setting initial timing with manifold vacuum [Archive] - Team Camaro Tech

: setting initial timing with manifold vacuum

May 7th, 03, 09:03 AM

when setting initial timing, i always plug the vac advance canister, but should i also plug the manifold vacuum port on the intake? if i dont, will i still be able to set timing correctly?

also, the weights control how much advance, the springs when it comes in, right?

some say that i should run the lightest springs possible.

the lighter the springs, the later the advance comes in, right?

so would advance that comes in later (3000+) be better for performance than advance that is all in by 2700-3000?

thanks guys

May 7th, 03, 10:07 PM
The lighter the spring the faster the advance and I think you want all your advance in by 2700-3000 rpm.

May 8th, 03, 06:38 AM
Jeff - Plug the source of the vacuum (at the manifold or carb) or you have a vacuum leak and will get bad readings... Springs control how fast or slow your timing comes on...

May 8th, 03, 07:23 AM
thanks guys,


ive since learn that i had this bass ackwards... the lighter the springs, the sooner timing comes on.

and i realize that i dont want the timing coming on too soon cause if im idling at 1000 and my advance comes on at 900 cause of light springs, then my mark will bounce around like a grasshopper ...ring a bell ? smile.gif smile.gif

when we put those heavier springs on there, that was to keep the advance from coming on at the 1200 that the car was idling at.

Since then, we got the car to idle at 800. and the timing is steady as a rock.

So once i get my split mono leafs, konis, poly bushings and cal tracs on (this weekend), i figured id play with the springs a little.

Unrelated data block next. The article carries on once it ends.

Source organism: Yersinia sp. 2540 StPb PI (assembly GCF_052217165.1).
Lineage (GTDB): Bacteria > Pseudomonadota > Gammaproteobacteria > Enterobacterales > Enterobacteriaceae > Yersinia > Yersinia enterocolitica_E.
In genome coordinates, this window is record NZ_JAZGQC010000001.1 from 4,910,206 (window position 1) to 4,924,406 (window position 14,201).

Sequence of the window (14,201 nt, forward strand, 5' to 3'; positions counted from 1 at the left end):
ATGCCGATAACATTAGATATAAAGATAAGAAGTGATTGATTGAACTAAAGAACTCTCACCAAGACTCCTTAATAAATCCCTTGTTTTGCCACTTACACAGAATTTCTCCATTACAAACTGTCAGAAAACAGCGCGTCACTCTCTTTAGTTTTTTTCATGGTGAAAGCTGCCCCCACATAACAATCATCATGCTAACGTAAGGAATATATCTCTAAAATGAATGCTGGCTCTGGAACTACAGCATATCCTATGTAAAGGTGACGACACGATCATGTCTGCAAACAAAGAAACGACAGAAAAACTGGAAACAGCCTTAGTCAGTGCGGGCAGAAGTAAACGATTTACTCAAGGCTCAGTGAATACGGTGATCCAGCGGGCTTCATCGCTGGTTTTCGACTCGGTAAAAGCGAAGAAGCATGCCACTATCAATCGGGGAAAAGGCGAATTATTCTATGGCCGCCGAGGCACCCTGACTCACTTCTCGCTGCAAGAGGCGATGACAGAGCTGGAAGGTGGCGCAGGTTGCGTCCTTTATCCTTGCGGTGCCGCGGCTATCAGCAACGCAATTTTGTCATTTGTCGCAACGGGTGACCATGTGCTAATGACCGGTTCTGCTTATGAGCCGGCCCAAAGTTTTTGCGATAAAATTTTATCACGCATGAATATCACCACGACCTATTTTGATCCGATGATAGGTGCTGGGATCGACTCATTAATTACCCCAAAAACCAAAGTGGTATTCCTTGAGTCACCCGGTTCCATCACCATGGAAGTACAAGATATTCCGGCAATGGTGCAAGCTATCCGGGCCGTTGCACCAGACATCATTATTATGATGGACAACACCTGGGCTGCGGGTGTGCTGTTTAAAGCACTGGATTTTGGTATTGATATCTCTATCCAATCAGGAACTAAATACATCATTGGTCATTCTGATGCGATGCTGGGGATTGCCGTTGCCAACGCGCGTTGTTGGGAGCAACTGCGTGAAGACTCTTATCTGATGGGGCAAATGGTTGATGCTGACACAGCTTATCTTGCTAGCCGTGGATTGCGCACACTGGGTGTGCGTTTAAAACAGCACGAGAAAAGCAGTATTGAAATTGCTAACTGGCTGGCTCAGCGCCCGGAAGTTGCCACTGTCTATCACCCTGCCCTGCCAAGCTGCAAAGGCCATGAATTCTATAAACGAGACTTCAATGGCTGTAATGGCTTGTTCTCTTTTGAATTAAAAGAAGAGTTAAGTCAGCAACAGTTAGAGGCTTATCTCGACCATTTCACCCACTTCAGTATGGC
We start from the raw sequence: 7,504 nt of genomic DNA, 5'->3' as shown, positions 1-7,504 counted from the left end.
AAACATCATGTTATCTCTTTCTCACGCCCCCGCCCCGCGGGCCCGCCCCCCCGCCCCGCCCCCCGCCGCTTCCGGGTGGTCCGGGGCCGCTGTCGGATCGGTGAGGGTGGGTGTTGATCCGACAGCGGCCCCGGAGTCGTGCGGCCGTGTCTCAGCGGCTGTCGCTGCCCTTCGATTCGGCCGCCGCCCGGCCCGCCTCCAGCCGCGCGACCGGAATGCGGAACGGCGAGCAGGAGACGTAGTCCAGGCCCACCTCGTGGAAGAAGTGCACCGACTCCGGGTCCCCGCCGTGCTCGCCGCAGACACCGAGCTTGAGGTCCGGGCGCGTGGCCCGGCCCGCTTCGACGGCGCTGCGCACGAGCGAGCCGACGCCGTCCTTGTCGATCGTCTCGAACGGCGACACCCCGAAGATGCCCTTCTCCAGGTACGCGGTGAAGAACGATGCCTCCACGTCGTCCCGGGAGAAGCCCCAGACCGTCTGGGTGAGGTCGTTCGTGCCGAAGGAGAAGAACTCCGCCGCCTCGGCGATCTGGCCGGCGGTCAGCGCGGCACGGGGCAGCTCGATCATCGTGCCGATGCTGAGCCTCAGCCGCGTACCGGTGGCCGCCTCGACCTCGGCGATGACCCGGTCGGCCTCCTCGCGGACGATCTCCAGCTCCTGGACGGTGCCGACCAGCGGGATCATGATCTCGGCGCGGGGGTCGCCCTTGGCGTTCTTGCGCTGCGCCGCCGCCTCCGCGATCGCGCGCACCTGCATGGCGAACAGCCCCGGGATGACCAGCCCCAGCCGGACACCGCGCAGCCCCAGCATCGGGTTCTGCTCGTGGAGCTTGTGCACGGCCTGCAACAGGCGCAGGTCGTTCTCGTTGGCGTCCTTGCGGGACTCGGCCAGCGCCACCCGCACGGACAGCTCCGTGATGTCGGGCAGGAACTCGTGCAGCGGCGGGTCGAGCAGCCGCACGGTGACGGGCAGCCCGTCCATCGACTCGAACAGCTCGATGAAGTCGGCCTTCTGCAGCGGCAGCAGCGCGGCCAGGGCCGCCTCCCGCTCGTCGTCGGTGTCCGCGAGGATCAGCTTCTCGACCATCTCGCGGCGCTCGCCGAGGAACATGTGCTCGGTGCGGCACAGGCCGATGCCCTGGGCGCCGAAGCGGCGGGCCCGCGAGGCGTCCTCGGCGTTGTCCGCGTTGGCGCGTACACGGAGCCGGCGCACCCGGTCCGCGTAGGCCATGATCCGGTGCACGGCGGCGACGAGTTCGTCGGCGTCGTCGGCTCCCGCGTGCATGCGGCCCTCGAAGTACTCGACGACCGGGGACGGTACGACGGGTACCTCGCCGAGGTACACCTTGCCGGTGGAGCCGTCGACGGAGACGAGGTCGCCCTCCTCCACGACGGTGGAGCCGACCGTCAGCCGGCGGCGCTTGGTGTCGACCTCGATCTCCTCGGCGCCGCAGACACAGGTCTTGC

The instructions on that adjustable canister said to run the lightest spring combo possible without pinging and without the timing coming on too soon.

but what im trying to figure out is if a car whose advance is all in sooner (ie 2700 rpm) will perform better than an equal car that has advance all in at 3000.

i know that spring force is linear and that because a lighter spring bring advance on sooner (off idle), the lighter spring will also make total advance come in sooner.

im thinking that i should make all the advance come in as soon as i can (2700 or sooner) rather than later (3000) think of drag cars that lock out their timing... its all in at idle, right?

But if all that is true, is it better to run a little more advance and have it all in later or run a little less advance and have it all in sooner?

ie: more initial/mechanical and heavier springs or less initial/mechanical and lighter springs...

quantity vs rate...


Z28 Mark
May 8th, 03, 05:22 PM
WOW Jeff…. Do you have a PhD or something?
P.S. Your parts are finished being blasted….
Mark (A.K.A. Z28 Mark) or “180* OUT”

May 9th, 03, 05:26 AM
hey mark,

i dont have a Ph D yet, but my dad has a few and my grandpa had a couple.

i guess they are a handy thing to have, but i dont understand why people spend so much time getting one...

whenever my family needed a PhD, we just went to the hardware store and got one in about 10 minutes...

a good Post Hole Digger runs about 50 bucks smile.gif

thanks for the parts buddy!